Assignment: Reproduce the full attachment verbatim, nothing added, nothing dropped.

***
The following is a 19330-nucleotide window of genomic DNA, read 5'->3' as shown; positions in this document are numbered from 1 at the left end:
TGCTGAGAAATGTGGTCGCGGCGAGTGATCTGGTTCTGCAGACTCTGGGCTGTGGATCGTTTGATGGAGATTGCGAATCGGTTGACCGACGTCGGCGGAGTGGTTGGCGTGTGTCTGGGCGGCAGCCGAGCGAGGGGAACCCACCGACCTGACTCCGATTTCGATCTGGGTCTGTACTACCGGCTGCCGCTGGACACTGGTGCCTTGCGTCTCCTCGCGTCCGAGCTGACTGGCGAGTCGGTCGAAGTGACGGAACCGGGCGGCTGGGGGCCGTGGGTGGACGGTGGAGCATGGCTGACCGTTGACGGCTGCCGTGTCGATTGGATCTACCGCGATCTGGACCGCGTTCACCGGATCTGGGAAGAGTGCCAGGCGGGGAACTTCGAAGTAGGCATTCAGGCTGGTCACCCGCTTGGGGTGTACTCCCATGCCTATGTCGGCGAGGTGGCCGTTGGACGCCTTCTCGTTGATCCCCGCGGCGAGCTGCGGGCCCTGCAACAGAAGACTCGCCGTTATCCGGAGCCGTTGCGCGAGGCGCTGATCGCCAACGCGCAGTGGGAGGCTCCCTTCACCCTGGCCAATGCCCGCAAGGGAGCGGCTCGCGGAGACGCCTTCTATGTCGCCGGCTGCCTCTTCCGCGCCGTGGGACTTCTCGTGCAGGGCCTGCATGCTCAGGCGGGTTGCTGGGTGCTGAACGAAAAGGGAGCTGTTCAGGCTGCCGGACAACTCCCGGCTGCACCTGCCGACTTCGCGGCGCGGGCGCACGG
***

The following is a 19330-nucleotide window of genomic DNA, read 5'->3' as shown; positions in this document are numbered from 1 at the left end:
TGCTGAGAAATGTGGTCGCGGCGAGTGATCTGGTTCTGCAGACTCTGGGCTGTGGATCGTTTGATGGAGATTGCGAATCGGTTGACCGACGTCGGCGGAGTGGTTGGCGTGTGTCTGGGCGGCAGCCGAGCGAGGGGAACCCACCGACCTGACTCCGATTTCGATCTGGGTCTGTACTACCGGCTGCCGCTGGACACTGGTGCCTTGCGTCTCCTCGCGTCCGAGCTGACTGGCGAGTCGGTCGAAGTGACGGAACCGGGCGGCTGGGGGCCGTGGGTGGACGGTGGAGCATGGCTGACCGTTGACGGCTGCCGTGTCGATTGGATCTACCGCGATCTGGACCGCGTTCACCGGATCTGGGAAGAGTGCCAGGCGGGGAACTTCGAAGTAGGCATTCAGGCTGGTCACCCGCTTGGGGTGTACTCCCATGCCTATGTCGGCGAGGTGGCCGTTGGACGCCTTCTCGTTGATCCCCGCGGCGAGCTGCGGGCCCTGCAACAGAAGACTCGCCGTTATCCGGAGCCGTTGCGCGAGGCGCTGATCGCCAACGCGCAGTGGGAGGCTCCCTTCACCCTGGCCAATGCCCGCAAGGGAGCGGCTCGCGGAGACGCCTTCTATGTCGCCGGCTGCCTCTTCCGCGCCGTGGGACTTCTCGTGCAGGGCCTGCATGCTCAGGCGGGTTGCTGGGTGCTGAACGAAAAGGGAGCTGTTCAGGCTGCCGGACAACTCCCGGCTGCACCTGCCGACTTCGCGGCGCGGGCGCACGG